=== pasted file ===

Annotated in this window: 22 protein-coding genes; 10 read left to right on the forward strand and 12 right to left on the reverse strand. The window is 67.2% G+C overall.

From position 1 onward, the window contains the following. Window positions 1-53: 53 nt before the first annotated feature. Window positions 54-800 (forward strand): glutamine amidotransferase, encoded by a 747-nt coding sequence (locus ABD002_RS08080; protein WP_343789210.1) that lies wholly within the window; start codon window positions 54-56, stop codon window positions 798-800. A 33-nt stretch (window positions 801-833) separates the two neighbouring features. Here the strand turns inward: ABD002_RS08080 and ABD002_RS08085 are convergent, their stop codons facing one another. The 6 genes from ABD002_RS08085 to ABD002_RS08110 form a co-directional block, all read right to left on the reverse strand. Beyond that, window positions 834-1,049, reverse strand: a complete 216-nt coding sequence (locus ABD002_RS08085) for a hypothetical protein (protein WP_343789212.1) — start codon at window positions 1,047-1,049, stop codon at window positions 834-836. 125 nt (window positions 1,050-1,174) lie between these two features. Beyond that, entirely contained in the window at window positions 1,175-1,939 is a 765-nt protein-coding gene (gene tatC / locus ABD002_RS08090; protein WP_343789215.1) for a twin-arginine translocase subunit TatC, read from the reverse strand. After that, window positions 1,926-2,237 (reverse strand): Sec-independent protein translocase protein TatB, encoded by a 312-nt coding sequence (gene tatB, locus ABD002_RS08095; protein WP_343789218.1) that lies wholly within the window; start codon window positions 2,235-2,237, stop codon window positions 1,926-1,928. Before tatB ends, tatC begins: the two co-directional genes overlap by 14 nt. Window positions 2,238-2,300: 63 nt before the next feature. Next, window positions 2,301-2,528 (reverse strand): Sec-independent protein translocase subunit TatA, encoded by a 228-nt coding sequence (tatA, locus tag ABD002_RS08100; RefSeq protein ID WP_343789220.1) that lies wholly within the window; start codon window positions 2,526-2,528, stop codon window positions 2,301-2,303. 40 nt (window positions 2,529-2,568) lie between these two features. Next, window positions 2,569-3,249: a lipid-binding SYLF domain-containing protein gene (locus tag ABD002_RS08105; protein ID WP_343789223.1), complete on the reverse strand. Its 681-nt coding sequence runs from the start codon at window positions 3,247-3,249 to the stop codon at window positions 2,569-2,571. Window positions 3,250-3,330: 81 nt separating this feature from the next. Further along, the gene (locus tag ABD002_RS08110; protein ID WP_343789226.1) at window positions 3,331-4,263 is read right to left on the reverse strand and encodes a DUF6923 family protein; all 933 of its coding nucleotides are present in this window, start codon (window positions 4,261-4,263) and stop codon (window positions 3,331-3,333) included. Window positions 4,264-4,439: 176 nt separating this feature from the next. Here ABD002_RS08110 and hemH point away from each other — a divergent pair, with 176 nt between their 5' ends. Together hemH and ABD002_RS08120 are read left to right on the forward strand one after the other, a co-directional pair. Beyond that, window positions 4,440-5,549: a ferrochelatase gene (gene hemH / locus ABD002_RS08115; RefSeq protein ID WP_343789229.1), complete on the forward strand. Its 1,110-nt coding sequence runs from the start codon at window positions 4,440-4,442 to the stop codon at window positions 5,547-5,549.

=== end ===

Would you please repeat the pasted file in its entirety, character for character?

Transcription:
Annotated in this window: 22 protein-coding genes; 10 read left to right on the forward strand and 12 right to left on the reverse strand. The window is 67.2% G+C overall.

From position 1 onward, the window contains the following. Window positions 1-53: 53 nt before the first annotated feature. Window positions 54-800 (forward strand): glutamine amidotransferase, encoded by a 747-nt coding sequence (locus ABD002_RS08080; protein WP_343789210.1) that lies wholly within the window; start codon window positions 54-56, stop codon window positions 798-800. A 33-nt stretch (window positions 801-833) separates the two neighbouring features. Here the strand turns inward: ABD002_RS08080 and ABD002_RS08085 are convergent, their stop codons facing one another. The 6 genes from ABD002_RS08085 to ABD002_RS08110 form a co-directional block, all read right to left on the reverse strand. Beyond that, window positions 834-1,049, reverse strand: a complete 216-nt coding sequence (locus ABD002_RS08085) for a hypothetical protein (protein WP_343789212.1) — start codon at window positions 1,047-1,049, stop codon at window positions 834-836. 125 nt (window positions 1,050-1,174) lie between these two features. Beyond that, entirely contained in the window at window positions 1,175-1,939 is a 765-nt protein-coding gene (gene tatC / locus ABD002_RS08090; protein WP_343789215.1) for a twin-arginine translocase subunit TatC, read from the reverse strand. After that, window positions 1,926-2,237 (reverse strand): Sec-independent protein translocase protein TatB, encoded by a 312-nt coding sequence (gene tatB, locus ABD002_RS08095; protein WP_343789218.1) that lies wholly within the window; start codon window positions 2,235-2,237, stop codon window positions 1,926-1,928. Before tatB ends, tatC begins: the two co-directional genes overlap by 14 nt. Window positions 2,238-2,300: 63 nt before the next feature. Next, window positions 2,301-2,528 (reverse strand): Sec-independent protein translocase subunit TatA, encoded by a 228-nt coding sequence (tatA, locus tag ABD002_RS08100; RefSeq protein ID WP_343789220.1) that lies wholly within the window; start codon window positions 2,526-2,528, stop codon window positions 2,301-2,303. 40 nt (window positions 2,529-2,568) lie between these two features. Next, window positions 2,569-3,249: a lipid-binding SYLF domain-containing protein gene (locus tag ABD002_RS08105; protein ID WP_343789223.1), complete on the reverse strand. Its 681-nt coding sequence runs from the start codon at window positions 3,247-3,249 to the stop codon at window positions 2,569-2,571. Window positions 3,250-3,330: 81 nt separating this feature from the next. Further along, the gene (locus tag ABD002_RS08110; protein ID WP_343789226.1) at window positions 3,331-4,263 is read right to left on the reverse strand and encodes a DUF6923 family protein; all 933 of its coding nucleotides are present in this window, start codon (window positions 4,261-4,263) and stop codon (window positions 3,331-3,333) included. Window positions 4,264-4,439: 176 nt separating this feature from the next. Here ABD002_RS08110 and hemH point away from each other — a divergent pair, with 176 nt between their 5' ends. Together hemH and ABD002_RS08120 are read left to right on the forward strand one after the other, a co-directional pair. Beyond that, window positions 4,440-5,549: a ferrochelatase gene (gene hemH / locus ABD002_RS08115; RefSeq protein ID WP_343789229.1), complete on the forward strand. Its 1,110-nt coding sequence runs from the start codon at window positions 4,440-4,442 to the stop codon at window positions 5,547-5,549.